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BACKGROUND: Picornaviruses are responsible for a wide range of mammalian diseases and, in common with other RNA viruses, show considerable antigenic variation. Foot-and-mouth disease viruses (FMDVs) constitute one genus of the picornavirus family and are classified into seven serotypes, each of which shows considerable intratypic variation. This antigenic variation leads to continuing difficulties in controlling the disease. To date the structure of only one serotype, O, has been reported. RESULTS: The three-dimensional structure of a serotype C (isolate C-S8c1) FMDV, has been determined crystallographically at 3.5 A resolution. The main chain conformation of the virion is very similar to that of type O1 virus. The immunodominant G-H loop of VP1, the presumed site of cell attachment, is disordered in both types of virus indicating a functional role for flexibility of this region. There are significant changes in the structure of other antigenic loops and in some internal regions involved in protomer-protomer contacts, including the entire amino-terminal portion of VP2, described here for the first time for a picornavirus. Antigenic sites have been identified by genetic and peptide mapping methods, and located on the capsid. The data reveal a major new discontinuous antigenic site (site D) which is located near to the three-fold axis and involves residues of VP1, VP2 and VP3 which lie adjacent to each other on the capsid. CONCLUSION: In FMDV type C, amino acid substitutions seen in mutants that are resistant to neutralization by monoclonal antibodies (MAbs) map to predominantly surface-oriented residues with solvent-accessible side-chains not involved in interactions with other amino acids, whereas residues which are accessible but not substituted are found to be more frequently involved in protein-protein interactions. This provides a molecular interpretation for the repeated isolation of the same amino acid substitutions in MAb-resistant variants, an observation frequently made with RNA viruses. This first comparison of two FMDV serotypes shows how subtle changes at antigenic sites are sufficient to cause large changes in antigenic specificity between serotypes.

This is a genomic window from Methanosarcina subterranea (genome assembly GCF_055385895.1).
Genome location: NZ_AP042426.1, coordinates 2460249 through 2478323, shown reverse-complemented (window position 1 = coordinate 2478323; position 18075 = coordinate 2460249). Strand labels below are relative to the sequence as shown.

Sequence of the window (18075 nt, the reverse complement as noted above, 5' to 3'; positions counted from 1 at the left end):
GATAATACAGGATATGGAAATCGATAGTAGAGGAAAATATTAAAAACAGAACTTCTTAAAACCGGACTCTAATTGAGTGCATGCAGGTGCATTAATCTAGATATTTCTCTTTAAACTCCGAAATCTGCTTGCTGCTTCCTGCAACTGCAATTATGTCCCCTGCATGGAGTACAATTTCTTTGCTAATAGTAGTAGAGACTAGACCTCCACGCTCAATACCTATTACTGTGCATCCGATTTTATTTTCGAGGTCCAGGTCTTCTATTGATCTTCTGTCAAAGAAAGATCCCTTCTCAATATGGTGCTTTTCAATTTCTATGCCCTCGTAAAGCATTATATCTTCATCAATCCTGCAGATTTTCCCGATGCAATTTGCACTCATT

Journal article



Publication Date





123 - 139


Amino Acid Sequence, Animals, Antibodies, Monoclonal, Antigens, Viral, Aphthovirus, Base Sequence, Capsid, Computer Graphics, Crystallography, X-Ray, Enzyme-Linked Immunosorbent Assay, Models, Molecular, Neutralization Tests, Point Mutation, Protein Conformation, RNA, Viral